This is an idea already tested naturally. Volcanic eruptions have been linked to planetary cooling, and other groups have even warned that a modest nuclear war could darken the skies and lower global temperatures to potentially lethal levels.
So Ulrike Niemeier and her colleague Simone Tilmes consider what would be necessary if humans wait until 2040 to reduce fossil fuel use and look for effective ways to suck impossible volumes of carbon dioxide out of the atmosphere.
To limit the temperature increase to 2°C above pre-industrial levels, humans would have to pump sulphur into the stratosphere at a cost of $20 billion a year for 160 years, to darken the skies and reduce incoming sunlight.
Such a step, which could slow the water cycle and suppress the Asian monsoons, would not reduce the acidification of the oceans, and could trigger other unwelcome side effects that could lead to global conflicts. So, the scientists say, any such plan would need international agreement and supervision.
And, in the journal Geophysical Research Letters, Chinese, Indian and U.S. researchers arrive at the compromise solution. The dark skies approach could reduce rain too much, thinner cirrus could reduce rain too little.
But computer models suggest that if both methods were deployed carefully and in concert, geoengineers could cool the world but keep the rainfall steady overall.
"The same amount of rain fell around the globe in our models, but it fell in different places, which could create a big mismatch between what our economic infrastructure expects and what it will get," said Ken Caldeira of the Carnegie Institution for Science in the U.S., and one of the authors.
"More complicated geoengineering solutions would likely do a bit better, but the best solution is simply to stop adding greenhouse gases to the atmosphere."
Reposted with permission from our media associate Climate News Network.
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Association Versus Intervention Studies<p>Many studies on the vitamin are association or observational studies. "By definition, these studies cannot prove the causal relationship, but only point to mere correlations," said Fassnacht. The physician tries to illustrate this with an example:</p><p>"Imagine two groups of 80-year-olds. One group is spry, active and does sports. If you compare them with another group living in nursing homes, the difference in vitamin D levels will be dramatic. Life expectancy would also be extremely different."</p><p>But to try to explain the difference in fitness by vitamin D status alone is far too simplistic. "Vitamin D levels are a good measure of how sick someone is. But not more," says Fassnacht. </p><p>According to Fassnacht, none of the intervention studies carried out to date -- that specifically examined the effect of vitamin D on various diseases -- has been able to confirm the previous association and laboratory studies or the presumed positive effect of vitamin D.</p>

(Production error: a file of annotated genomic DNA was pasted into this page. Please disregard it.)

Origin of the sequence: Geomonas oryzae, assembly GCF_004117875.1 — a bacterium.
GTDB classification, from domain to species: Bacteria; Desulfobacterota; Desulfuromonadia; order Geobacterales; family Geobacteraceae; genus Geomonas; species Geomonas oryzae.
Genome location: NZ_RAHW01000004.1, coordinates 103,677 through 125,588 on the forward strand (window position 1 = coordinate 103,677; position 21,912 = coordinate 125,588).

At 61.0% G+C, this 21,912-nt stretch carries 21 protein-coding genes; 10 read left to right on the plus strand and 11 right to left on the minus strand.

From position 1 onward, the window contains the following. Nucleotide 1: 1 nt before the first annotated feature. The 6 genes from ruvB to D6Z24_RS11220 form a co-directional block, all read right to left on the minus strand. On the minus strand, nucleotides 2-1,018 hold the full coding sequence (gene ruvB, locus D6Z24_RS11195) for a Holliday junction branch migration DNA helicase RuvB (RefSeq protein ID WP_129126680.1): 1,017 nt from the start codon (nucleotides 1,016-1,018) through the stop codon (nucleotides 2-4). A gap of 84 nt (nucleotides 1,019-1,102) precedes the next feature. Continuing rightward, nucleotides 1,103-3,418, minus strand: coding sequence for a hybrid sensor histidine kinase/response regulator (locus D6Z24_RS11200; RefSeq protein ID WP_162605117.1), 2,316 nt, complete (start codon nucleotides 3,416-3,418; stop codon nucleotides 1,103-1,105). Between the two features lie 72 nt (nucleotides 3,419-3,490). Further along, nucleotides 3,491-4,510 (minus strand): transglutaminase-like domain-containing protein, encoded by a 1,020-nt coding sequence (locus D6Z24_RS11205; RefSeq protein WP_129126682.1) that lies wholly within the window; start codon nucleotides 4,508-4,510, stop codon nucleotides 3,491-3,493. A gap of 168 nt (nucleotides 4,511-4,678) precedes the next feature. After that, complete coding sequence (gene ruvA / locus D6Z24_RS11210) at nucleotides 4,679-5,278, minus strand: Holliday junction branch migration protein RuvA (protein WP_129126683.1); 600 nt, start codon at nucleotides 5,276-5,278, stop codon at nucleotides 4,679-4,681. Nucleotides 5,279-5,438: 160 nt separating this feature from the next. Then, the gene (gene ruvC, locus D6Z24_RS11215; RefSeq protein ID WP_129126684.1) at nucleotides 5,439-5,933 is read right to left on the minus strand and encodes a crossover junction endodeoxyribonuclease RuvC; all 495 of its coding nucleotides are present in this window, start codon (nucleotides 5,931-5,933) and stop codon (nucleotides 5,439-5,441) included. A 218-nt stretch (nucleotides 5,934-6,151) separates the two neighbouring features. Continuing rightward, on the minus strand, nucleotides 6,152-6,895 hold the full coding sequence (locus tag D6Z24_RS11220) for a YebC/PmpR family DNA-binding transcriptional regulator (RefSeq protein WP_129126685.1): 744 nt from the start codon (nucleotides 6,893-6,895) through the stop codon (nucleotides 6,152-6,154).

Further Research Is Needed<p>"If a coronavirus infection is suspected, it is therefore absolutely necessary to check the vitamin D status and quickly correct any possible deficit," said the recommendation of the paper published by the University of Hohenheim.</p><p>"Studies are underway to see whether vitamin D helps in COVID-19 infection, but I personally do not believe that this is really the case," says endocrinologist Fassnacht. Nevertheless, he says it is of course useful to carry out these studies.<br></p><p>"I don't want to rule out that there are actually subgroups of people who benefit from an additional vitamin D dose," he says. After all, this has been proven to be the case with a severe deficit.</p><p>In view of the study situation, Fassnacht does not think much of preventive, nationwide vitamin D substitutes. "My belief that the vitamin helps somewhere is very low. But, of course, I can be wrong."</p>